Of course propaganda is used by all sides in every conflict, and sometimes to very positive effect. See for example the remaining WWII posters in the sequence. Perhaps more questionably, toward the end of the war when German planes were dropping leaflets in Britain stating that Hitler wanted talks with Churchill, the British government, eager to not lose momentum, put out a national campaign that German planes were dropping leaflets impregnated with poison which should not be touched under any circumstances!

Much more recently of course our Government very effectively used a sham campaign around weapons of mass destruction to start a war with Iraq. Propaganda used well can legitimise almost any activity.

Propaganda goes bottom-up

Up to the end of the 20th century we see that propaganda campaigns were always “top-down” initiated by governments since governments control national symbols, education, currency, and sometimes the media. In the past few years however we have started to see a new kind of “bottom-up” campaign driven by ordinary individuals using the power of electronic messaging and social media. The Arab Spring that began in Tunisia in 2010 but quickly spread to other countries including Egypt, Libya and Syria relied heavily on social media to communicate and raise awareness of state repression. This is a kind of propaganda – but driven from the street. The empowerment that social media brings to individuals, and the accompanying ability to popularise a message and rally and orchestrate massive public presence within hours is completely new, and will be an increasing feature of protest and demonstration in all our futures.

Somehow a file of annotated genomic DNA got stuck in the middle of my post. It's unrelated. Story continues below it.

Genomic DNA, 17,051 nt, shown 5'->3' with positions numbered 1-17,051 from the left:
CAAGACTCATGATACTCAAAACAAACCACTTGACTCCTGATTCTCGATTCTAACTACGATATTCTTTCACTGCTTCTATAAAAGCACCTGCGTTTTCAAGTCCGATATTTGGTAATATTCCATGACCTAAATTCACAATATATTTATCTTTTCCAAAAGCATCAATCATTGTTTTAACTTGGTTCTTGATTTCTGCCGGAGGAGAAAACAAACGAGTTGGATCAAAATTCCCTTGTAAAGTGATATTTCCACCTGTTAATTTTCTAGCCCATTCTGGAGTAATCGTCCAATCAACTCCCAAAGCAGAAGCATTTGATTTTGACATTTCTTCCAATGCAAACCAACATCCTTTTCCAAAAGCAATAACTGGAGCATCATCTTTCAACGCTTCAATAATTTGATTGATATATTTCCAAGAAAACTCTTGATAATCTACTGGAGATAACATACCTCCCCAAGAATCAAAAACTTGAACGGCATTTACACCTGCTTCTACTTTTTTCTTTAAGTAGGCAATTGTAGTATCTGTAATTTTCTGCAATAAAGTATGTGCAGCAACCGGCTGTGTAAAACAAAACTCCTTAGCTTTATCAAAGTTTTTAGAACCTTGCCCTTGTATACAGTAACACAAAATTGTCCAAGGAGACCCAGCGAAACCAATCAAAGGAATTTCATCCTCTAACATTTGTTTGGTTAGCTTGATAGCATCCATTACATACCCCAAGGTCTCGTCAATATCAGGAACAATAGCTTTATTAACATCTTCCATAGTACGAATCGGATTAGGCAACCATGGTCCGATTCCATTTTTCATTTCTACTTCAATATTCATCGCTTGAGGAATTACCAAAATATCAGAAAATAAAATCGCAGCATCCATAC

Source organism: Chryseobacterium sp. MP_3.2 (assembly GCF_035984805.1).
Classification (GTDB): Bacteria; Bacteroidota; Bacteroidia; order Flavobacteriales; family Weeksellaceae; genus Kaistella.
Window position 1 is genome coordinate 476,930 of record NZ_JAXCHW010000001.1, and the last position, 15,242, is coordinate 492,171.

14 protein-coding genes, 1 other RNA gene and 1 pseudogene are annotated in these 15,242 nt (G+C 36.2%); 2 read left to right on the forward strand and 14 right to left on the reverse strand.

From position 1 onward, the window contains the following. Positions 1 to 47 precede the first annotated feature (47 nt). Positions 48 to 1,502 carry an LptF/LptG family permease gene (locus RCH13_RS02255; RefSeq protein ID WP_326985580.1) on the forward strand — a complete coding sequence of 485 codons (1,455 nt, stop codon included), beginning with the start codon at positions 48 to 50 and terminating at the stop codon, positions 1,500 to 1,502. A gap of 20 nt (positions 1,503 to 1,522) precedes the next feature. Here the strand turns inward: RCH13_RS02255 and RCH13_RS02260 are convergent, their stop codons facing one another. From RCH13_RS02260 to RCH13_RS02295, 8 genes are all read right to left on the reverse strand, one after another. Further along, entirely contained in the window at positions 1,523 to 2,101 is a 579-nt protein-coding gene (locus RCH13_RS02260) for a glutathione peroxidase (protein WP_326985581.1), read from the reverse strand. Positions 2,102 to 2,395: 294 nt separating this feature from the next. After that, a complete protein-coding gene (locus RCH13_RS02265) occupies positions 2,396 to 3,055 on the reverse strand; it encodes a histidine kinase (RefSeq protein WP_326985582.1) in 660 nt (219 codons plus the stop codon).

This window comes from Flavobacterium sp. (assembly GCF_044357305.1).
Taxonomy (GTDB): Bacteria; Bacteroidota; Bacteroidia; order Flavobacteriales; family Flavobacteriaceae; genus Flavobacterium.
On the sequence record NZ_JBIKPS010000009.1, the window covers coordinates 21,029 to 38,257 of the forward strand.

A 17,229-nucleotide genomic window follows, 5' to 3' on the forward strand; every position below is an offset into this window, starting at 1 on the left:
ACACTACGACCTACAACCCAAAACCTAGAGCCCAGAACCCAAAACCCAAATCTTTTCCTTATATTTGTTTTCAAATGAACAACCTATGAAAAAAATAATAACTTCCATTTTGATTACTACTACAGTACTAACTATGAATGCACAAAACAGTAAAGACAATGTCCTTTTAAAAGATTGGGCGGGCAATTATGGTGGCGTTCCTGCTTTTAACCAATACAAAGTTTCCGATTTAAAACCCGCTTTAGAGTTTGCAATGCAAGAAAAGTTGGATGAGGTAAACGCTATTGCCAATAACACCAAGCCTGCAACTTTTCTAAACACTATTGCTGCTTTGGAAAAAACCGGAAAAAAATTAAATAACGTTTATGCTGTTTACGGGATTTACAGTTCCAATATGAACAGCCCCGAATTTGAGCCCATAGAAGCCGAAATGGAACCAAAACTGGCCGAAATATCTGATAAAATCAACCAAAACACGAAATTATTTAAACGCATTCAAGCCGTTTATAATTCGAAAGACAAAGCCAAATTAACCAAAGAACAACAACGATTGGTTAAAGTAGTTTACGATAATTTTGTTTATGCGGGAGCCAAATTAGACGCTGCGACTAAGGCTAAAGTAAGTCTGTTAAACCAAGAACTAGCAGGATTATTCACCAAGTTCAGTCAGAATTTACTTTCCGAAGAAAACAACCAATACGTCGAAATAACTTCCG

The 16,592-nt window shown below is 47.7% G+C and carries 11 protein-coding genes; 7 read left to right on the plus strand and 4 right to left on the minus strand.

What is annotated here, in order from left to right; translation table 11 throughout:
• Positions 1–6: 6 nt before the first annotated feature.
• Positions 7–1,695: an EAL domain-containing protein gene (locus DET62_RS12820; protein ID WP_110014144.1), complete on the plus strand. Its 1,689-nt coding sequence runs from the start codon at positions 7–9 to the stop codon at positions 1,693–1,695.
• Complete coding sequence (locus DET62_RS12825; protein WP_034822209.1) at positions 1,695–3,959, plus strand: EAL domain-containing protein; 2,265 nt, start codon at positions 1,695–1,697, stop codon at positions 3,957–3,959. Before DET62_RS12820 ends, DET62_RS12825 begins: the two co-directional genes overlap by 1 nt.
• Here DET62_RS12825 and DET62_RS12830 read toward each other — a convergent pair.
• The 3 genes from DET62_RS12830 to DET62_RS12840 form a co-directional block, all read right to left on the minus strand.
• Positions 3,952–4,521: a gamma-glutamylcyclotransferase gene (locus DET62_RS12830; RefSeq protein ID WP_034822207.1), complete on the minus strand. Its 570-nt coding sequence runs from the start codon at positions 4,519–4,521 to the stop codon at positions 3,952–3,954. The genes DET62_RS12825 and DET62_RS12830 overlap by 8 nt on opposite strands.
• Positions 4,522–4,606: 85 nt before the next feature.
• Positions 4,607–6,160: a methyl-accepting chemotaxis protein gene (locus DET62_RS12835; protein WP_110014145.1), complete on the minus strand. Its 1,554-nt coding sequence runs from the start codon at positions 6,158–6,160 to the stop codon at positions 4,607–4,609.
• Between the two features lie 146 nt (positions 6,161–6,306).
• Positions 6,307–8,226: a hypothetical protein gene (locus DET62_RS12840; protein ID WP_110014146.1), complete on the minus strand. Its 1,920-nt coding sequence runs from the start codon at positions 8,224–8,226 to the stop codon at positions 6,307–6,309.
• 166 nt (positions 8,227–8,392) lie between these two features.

Propaganda in our own backyard?

An important question remains: to what extent does prejudice in our society today provide the breeding ground for extremist groups to create propaganda in order to victimise a minority?

Minorities can include people on state benefits, immigrants perceived to take jobs, travellers, Moslem ladies wearing the hijab etc etc. Given the stifling political correctness we live in where native traditions and cultures are frequently eroded it’s not hard for extreme nationalistic groups such as the English defence League here in the UK to whip up their own propaganda-based hate campaigns. People who would never belong to organisations like this suddenly feel an empathy with them, or at least an indifference to their actions. That is the danger.

Until we can answer this question we have not really learnt the lesson from the young schoolboy’s text book.

If you found this to your liking, try A Campaign To Reinstate Hadrian’s Wall